Modernity and rapid urbanisation have reduced the space for the mobility of the pakhiwasa people
met pakhiwasa people for the first time in 2015 when my professor took us to meet them near the Ring Road in Lahore. He wanted us to meet the people who, according to him, existed beyond the political and moral compulsions of the mainstream society. The pakhiwasa people of the Punjab are nomads, distinguished by their colourful-patched tents.
They live a semi-sedentary life. They stay at a place for a while and then move on. They don’t leave anything behind except a few remnants of a makeshift stove or some pegs that had held down their tents. Modernity and rapid urbanisation have reduced the space for them. Historically, the pakhiwasa have lived a subsistence life. They required fertile fields and green pastures for their cattle but due to increased urbanisation such land is rapidly disappearing from major cities in the Punjab. As a result, they have become slum-dwellers. These days they mostly live in their colourful tents over giant garbage heaps on the outskirts of the city. Sometimes we see them at traffic stops, begging for alms.
The pakhiwasa’s integration into the mainstream civic structures cannot come without a heavy price. The modern state apparatus requires documentation of all its citizens.
It is difficult for the modern state to monitor people who roam around undocumented and unregistered. The first attempt to bring the pakhiwasa under the control of the modern state was during colonial rule. The British introduced laws like the Criminal Tribes Act (1871), Gentoo Code (1776), Anglo-Mohammedan Law (1860), and the first census of India (1872). Most of these instruments introduced hetero-normativity, criminalised identities and fixed social categories. The pakhiwasa in the Punjab were rounded up by the colonial police, subjected to interrogations and incarcerated for resistance.
After the departure of the British, the pakhiwasa are still dealing with the consequences of the colonial ways of governance. The state refuses to issue them identification cards for lacking a permanent address. As a result, they cannot even access basic health facilities. A pakhiwasa showed me an injured leg and told me how he had been refused treatment at a hospital because he didn’t have an identification card.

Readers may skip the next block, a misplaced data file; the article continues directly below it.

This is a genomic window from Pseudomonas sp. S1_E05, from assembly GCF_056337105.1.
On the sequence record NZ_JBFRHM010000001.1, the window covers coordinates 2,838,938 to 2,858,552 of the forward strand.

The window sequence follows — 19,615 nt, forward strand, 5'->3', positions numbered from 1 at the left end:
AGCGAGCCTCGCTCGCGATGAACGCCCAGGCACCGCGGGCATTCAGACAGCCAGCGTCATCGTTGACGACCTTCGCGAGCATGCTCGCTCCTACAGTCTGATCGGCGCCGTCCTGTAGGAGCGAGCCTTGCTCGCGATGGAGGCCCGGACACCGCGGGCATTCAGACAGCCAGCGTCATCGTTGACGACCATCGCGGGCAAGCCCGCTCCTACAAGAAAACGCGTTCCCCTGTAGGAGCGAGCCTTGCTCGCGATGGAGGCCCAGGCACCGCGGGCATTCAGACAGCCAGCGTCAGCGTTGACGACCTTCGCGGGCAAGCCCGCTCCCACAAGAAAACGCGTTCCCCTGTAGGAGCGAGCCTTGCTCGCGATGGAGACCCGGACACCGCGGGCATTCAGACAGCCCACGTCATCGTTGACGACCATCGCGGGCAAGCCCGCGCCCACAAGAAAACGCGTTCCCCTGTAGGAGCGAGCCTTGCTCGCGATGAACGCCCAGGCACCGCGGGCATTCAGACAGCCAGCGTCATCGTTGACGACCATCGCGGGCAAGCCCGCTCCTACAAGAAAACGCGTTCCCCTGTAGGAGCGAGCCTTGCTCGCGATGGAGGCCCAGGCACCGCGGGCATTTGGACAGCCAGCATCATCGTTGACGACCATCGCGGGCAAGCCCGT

The first attempt to bring the pakhiwasa under the control of the modern state was during the colonial rule. The British introduced laws such as Criminal Tribes Act (1871), Gentoo Code (1776),Anglo-Mohammedan Law (1860) and the first census of India (1872).
The lack of documentation also means that they cannot access education and their children cannot go to schools. Even though a few projects are under way for the development of the pakhiwasa people, there has been no substantial progress. A few schools were set up for their children and the government forced a few of them to settle down by building them homes. But forced settlement necessarily involves abuse of power. Most of the nomadic children therefore are out of school and refused healthcare.
The criminalisation of the pakhiwasa has led to ostracism. They are seen as hereditary criminals and are often at the mercy of the powerful. They continue to be the victims of the arbitrary power of the state and are frequently questioned, bullied and arrested. It is no surprise that they are often found living on the outskirts of the city.
How does a nomad fit in the modern state’s mechanisms? How does the modern state, which operates through written documentation, including permanent residence addresses, deal with people whose mode of life is oral and mobile? It is hard for the state as well as the pakhiwasa to reconcile until the state takes some serious measures to negotiate with the pakhiwasa people. It is imperative that the pakhiwasa get political representation as an indigenous people and the colonial practices are reversed. The state needs to take the pakhiwasa people on board about the decisions related to their community.
Forced settlement of the nomadic people should be stopped forthwith and an effort should be made to help them adapt to the necessities of the modern world. They should be allowed to develop their own curricula, preserving their culture and heritage and respecting their way of life. The state should issue them health cards to allow them access to public hospitals.
The pakhiwasa have roamed these lands for thousands of years. They have their identity, heritage and cultural legacy. They are crucial to the cultural diversity of the region as they embody a way of life that has become increasingly endangered. It is imperative for the state to allow them to exist and thrive without infringing on their freedoms.
The author can be reached at contact.mariam.dogargmail.com. She tweets at MariamDogar2